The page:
The company confirmed that it is comfortable with the guidance provided earlier for fiscal 2002. Core earnings per share are expected to grow at a rate that equals or exceeds the previous year’s growth, but not yet at the company’s double-digit earnings growth target. Sales growth, excluding foreign exchange, should also equal or exceed the previous year, but be below the company’s long-term growth target of four to six percent. If foreign exchange remains at current levels, it is expected to negatively affect top-line growth by about two percent — though continued currency volatility makes it difficult to predict. Unit volume for the fiscal year is forecasted to be up in the low single digits. These estimates exclude any impact on results from the pending Clairol acquisition, a venture with The Coca-Cola Company, the Crisco/Jif divestiture or any accounting changes associated with goodwill.

For the September quarter, unit volume is expected to be about flat. Sales excluding foreign exchange will be up slightly. At current rates, exchange would negatively impact sales by about three percent. Earnings per share will be up low-to-mid single digits.

The company will adopt the new accounting requirements for business combinations and goodwill in the July-September quarter. Although still reviewing the requirements of these recently issued statements, the company expects the impact to reduce goodwill amortization by approximately $0.13 per share.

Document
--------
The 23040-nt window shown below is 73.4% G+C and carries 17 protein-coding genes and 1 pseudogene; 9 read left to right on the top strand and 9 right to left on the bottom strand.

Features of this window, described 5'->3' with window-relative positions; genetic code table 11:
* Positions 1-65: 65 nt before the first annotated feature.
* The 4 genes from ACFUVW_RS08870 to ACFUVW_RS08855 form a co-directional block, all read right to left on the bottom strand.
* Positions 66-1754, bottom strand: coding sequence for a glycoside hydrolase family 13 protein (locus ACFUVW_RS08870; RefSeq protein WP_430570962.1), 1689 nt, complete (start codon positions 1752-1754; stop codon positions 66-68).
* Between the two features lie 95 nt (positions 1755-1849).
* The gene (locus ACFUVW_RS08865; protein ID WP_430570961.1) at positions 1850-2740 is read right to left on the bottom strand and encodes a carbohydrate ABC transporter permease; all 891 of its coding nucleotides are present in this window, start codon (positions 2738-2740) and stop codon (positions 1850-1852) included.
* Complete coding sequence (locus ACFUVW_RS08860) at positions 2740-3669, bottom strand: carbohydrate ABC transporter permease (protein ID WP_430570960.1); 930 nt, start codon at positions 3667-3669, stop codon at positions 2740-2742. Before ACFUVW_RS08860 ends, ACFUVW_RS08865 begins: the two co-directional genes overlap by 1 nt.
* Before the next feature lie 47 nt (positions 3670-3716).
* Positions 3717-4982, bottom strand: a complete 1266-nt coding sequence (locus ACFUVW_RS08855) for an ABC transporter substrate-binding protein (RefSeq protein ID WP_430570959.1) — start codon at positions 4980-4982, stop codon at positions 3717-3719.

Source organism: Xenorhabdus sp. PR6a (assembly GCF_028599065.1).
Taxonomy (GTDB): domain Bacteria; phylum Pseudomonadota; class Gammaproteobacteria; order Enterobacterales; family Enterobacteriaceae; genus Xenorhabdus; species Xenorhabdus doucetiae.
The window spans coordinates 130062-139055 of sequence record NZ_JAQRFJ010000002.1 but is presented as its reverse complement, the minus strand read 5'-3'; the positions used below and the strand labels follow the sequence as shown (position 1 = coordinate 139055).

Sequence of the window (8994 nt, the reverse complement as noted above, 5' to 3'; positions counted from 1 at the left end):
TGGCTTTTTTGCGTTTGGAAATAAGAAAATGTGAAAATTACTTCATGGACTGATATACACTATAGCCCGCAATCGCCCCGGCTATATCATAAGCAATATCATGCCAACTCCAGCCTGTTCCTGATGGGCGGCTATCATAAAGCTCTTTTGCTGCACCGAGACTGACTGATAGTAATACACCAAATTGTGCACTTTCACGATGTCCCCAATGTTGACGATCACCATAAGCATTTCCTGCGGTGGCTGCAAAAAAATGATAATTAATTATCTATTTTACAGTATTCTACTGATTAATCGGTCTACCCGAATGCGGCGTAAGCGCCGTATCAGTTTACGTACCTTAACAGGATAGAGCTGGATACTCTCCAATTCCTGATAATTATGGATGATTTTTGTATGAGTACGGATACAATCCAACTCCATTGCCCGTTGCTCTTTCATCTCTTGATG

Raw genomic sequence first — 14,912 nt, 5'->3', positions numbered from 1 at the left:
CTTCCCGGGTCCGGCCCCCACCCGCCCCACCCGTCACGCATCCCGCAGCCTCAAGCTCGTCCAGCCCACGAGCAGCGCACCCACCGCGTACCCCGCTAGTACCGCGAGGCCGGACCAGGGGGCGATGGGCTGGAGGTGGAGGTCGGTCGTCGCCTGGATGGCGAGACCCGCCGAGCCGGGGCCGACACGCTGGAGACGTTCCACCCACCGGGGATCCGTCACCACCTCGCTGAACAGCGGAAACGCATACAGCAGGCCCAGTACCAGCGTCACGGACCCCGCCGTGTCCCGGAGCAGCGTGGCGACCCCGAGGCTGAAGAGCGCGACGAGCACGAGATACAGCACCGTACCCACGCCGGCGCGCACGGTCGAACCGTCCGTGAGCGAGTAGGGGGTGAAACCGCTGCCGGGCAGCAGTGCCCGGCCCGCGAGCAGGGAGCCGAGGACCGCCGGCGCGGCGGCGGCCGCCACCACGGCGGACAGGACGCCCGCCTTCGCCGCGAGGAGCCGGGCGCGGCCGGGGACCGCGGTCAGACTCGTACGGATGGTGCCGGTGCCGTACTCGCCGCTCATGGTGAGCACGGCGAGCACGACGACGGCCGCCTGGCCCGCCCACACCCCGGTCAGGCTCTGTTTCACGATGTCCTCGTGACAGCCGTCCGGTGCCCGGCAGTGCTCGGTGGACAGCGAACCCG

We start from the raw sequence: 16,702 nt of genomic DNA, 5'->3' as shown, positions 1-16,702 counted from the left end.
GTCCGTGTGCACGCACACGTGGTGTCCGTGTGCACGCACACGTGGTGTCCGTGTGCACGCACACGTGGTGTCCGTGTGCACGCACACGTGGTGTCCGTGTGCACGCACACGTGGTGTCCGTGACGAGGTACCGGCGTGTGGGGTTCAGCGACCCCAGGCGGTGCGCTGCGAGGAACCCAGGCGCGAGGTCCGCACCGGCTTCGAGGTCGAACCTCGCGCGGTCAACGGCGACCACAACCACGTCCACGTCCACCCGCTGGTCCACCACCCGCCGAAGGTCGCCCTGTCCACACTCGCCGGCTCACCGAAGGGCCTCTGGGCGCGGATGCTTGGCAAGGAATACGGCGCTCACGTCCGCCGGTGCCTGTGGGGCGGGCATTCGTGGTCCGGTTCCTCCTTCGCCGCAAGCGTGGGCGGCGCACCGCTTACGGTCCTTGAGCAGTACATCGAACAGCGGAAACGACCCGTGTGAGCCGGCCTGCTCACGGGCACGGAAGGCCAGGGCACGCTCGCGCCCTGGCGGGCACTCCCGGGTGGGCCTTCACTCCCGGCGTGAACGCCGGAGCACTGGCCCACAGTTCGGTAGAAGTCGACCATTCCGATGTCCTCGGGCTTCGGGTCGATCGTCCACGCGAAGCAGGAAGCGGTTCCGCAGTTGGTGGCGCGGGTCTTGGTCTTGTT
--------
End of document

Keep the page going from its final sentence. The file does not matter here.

This news release contains forward-looking statements, as that term is defined in the Private Securities Litigation Reform Act of 1995. In addition to the risks and uncertainties noted in this news release, there are certain factors that could cause results to differ materially from those anticipated by some of the statements made. These include achievement of the business unit growth projections; the successful execution of current restructuring programs within the company’s planned timing, including achievement of expected cost and tax savings and successful management of organizational and work process restructuring; the ability to achieve business plans, including volume growth and pricing plans, despite high levels of competitive activity, especially with respect to product categories and geographical markets in which the company has chosen to focus; the achievement of growth in significant developing markets such as China, Korea, the Southern Cone of Latin America and the countries of Central and Eastern Europe; the successful and timely execution of planned brand divestitures; the timely execution of definitive agreements and the receipt of timely and successful regulatory clearances with respect to a transaction with The Coca-Cola Company; the timely and successful receipt of regulatory clearances and subsequent successful integration of the Clairol business, as well as factors listed in Management’s Discussion and Analysis of Financial Condition and Results of Operations in the company’s most recently filed Forms 10-K and 8-Ks.

P&G markets more than 250 brands including Pampers, Tide, Ariel, Always, Whisper, Pantene, Bounty, Pringles, Folgers, Charmin, Downy, Lenor, Iams, Olay, Crest, Vicks and Actonel. P&G employs nearly 106,000 people in more than 80 countries worldwide.